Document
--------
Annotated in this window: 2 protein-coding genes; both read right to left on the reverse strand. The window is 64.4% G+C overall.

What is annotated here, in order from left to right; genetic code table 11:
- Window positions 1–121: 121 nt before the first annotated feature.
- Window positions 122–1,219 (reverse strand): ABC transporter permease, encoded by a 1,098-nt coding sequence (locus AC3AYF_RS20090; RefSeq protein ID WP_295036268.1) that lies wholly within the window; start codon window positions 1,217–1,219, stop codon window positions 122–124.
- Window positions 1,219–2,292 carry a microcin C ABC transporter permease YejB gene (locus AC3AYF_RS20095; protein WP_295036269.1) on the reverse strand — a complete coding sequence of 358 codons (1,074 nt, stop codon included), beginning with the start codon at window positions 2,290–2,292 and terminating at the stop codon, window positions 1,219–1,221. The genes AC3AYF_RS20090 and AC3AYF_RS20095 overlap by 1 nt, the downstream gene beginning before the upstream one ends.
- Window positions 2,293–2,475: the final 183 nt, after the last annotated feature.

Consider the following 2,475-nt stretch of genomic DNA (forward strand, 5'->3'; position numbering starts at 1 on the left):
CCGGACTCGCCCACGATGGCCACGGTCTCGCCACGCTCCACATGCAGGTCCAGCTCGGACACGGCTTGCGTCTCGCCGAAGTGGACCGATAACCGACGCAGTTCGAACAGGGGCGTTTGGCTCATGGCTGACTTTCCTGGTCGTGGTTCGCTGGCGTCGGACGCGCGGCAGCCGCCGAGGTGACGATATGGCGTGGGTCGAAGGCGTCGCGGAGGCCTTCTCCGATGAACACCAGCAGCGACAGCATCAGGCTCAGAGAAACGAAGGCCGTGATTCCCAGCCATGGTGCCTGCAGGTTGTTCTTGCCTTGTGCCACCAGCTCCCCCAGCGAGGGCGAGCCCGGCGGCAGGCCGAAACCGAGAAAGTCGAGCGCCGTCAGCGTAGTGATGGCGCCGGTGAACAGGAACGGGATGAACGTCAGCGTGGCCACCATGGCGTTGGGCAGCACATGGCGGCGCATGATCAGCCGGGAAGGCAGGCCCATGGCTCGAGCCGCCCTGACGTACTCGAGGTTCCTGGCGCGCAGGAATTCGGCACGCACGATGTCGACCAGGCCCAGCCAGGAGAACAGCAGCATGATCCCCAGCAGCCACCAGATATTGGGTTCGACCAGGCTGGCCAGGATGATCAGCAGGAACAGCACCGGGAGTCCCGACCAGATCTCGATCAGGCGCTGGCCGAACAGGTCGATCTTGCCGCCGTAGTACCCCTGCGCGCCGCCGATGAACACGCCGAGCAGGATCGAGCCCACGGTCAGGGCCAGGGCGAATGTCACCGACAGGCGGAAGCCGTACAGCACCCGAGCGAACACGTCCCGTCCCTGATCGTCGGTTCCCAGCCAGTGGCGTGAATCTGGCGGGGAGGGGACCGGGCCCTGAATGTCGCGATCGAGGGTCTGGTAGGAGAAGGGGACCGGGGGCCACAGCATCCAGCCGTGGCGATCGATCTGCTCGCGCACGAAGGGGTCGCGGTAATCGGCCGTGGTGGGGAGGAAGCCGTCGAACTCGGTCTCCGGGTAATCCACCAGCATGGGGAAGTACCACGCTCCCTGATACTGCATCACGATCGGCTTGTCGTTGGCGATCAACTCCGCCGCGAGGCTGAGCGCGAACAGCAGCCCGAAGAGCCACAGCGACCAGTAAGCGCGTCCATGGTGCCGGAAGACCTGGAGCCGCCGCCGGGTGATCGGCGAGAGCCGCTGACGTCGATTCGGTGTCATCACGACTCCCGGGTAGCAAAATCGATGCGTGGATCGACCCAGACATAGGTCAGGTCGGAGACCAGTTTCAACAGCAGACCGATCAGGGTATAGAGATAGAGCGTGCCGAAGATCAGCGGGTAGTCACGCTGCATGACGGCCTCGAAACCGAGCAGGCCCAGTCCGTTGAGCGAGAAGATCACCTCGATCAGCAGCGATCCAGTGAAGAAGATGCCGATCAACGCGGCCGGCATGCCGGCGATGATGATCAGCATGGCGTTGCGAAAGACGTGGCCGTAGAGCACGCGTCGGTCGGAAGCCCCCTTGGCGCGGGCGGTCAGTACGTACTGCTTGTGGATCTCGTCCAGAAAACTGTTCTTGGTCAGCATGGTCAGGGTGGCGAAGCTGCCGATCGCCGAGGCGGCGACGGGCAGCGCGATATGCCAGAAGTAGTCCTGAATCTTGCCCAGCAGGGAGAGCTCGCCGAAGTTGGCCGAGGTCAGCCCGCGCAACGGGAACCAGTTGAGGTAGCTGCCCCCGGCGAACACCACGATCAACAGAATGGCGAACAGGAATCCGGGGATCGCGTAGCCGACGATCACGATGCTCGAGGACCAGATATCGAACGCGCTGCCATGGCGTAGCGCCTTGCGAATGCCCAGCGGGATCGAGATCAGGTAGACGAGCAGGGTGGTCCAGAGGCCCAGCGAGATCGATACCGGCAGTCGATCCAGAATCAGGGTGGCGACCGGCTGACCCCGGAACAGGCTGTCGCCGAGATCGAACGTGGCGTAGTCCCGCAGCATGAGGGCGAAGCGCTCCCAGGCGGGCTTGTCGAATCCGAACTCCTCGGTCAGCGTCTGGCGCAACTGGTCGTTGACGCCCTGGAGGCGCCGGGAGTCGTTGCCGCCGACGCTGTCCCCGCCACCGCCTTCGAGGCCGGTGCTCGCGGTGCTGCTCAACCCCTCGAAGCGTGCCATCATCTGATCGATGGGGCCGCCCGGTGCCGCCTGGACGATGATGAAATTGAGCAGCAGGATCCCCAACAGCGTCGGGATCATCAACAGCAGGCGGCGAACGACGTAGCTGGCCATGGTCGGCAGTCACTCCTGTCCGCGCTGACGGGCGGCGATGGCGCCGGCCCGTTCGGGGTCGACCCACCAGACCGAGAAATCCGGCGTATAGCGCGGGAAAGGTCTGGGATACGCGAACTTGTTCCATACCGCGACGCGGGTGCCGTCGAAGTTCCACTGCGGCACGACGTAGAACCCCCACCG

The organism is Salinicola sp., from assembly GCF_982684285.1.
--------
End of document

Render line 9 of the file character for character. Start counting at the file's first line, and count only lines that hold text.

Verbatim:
The organism is Salinicola sp., from assembly GCF_982684285.1.